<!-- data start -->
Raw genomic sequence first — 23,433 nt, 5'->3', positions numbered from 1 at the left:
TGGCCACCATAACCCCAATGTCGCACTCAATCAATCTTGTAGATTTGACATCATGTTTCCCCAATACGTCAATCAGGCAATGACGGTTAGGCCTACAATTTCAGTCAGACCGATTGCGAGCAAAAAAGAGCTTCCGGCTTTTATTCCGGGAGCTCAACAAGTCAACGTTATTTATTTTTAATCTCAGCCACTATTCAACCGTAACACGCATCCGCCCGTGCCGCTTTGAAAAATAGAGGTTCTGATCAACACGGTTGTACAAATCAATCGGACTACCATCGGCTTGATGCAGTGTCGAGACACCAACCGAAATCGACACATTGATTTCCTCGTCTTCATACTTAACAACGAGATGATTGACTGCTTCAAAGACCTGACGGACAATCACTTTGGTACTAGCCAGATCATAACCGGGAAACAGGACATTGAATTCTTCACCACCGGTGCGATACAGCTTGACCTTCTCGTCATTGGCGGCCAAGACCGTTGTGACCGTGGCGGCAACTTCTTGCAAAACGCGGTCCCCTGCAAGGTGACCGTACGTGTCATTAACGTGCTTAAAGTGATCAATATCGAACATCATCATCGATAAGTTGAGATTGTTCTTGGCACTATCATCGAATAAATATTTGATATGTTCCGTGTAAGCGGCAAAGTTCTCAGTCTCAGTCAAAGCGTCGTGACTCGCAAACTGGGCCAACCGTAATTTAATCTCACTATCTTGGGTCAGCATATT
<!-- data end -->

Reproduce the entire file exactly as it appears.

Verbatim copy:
Raw genomic sequence first — 23,433 nt, 5'->3', positions numbered from 1 at the left:
TGGCCACCATAACCCCAATGTCGCACTCAATCAATCTTGTAGATTTGACATCATGTTTCCCCAATACGTCAATCAGGCAATGACGGTTAGGCCTACAATTTCAGTCAGACCGATTGCGAGCAAAAAAGAGCTTCCGGCTTTTATTCCGGGAGCTCAACAAGTCAACGTTATTTATTTTTAATCTCAGCCACTATTCAACCGTAACACGCATCCGCCCGTGCCGCTTTGAAAAATAGAGGTTCTGATCAACACGGTTGTACAAATCAATCGGACTACCATCGGCTTGATGCAGTGTCGAGACACCAACCGAAATCGACACATTGATTTCCTCGTCTTCATACTTAACAACGAGATGATTGACTGCTTCAAAGACCTGACGGACAATCACTTTGGTACTAGCCAGATCATAACCGGGAAACAGGACATTGAATTCTTCACCACCGGTGCGATACAGCTTGACCTTCTCGTCATTGGCGGCCAAGACCGTTGTGACCGTGGCGGCAACTTCTTGCAAAACGCGGTCCCCTGCAAGGTGACCGTACGTGTCATTAACGTGCTTAAAGTGATCAATATCGAACATCATCATCGATAAGTTGAGATTGTTCTTGGCACTATCATCGAATAAATATTTGATATGTTCCGTGTAAGCGGCAAAGTTCTCAGTCTCAGTCAAAGCGTCGTGACTCGCAAACTGGGCCAACCGTAATTTAATCTCACTATCTTGGGTCAGCATATT